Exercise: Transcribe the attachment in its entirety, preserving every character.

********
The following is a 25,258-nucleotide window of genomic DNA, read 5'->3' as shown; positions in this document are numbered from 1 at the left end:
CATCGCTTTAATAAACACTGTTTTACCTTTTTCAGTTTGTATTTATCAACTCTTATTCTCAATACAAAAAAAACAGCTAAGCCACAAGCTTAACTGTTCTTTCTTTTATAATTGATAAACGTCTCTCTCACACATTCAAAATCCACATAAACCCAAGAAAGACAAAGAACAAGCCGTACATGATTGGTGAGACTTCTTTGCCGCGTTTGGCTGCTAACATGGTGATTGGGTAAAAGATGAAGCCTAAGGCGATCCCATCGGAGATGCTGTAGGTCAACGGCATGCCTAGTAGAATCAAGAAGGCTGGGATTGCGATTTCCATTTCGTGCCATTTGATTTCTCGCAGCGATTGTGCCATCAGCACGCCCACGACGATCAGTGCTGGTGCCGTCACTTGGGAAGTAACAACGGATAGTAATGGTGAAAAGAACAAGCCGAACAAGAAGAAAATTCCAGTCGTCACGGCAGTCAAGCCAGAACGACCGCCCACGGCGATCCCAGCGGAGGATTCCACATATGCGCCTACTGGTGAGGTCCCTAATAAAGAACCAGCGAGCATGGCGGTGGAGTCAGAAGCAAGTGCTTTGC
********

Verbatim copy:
The following is a 25,258-nucleotide window of genomic DNA, read 5'->3' as shown; positions in this document are numbered from 1 at the left end:
CATCGCTTTAATAAACACTGTTTTACCTTTTTCAGTTTGTATTTATCAACTCTTATTCTCAATACAAAAAAAACAGCTAAGCCACAAGCTTAACTGTTCTTTCTTTTATAATTGATAAACGTCTCTCTCACACATTCAAAATCCACATAAACCCAAGAAAGACAAAGAACAAGCCGTACATGATTGGTGAGACTTCTTTGCCGCGTTTGGCTGCTAACATGGTGATTGGGTAAAAGATGAAGCCTAAGGCGATCCCATCGGAGATGCTGTAGGTCAACGGCATGCCTAGTAGAATCAAGAAGGCTGGGATTGCGATTTCCATTTCGTGCCATTTGATTTCTCGCAGCGATTGTGCCATCAGCACGCCCACGACGATCAGTGCTGGTGCCGTCACTTGGGAAGTAACAACGGATAGTAATGGTGAAAAGAACAAGCCGAACAAGAAGAAAATTCCAGTCGTCACGGCAGTCAAGCCAGAACGACCGCCCACGGCGATCCCAGCGGAGGATTCCACATATGCGCCTACTGGTGAGGTCCCTAATAAAGAACCAGCGAGCATGGCGGTGGAGTCAGAAGCAAGTGCTTTGC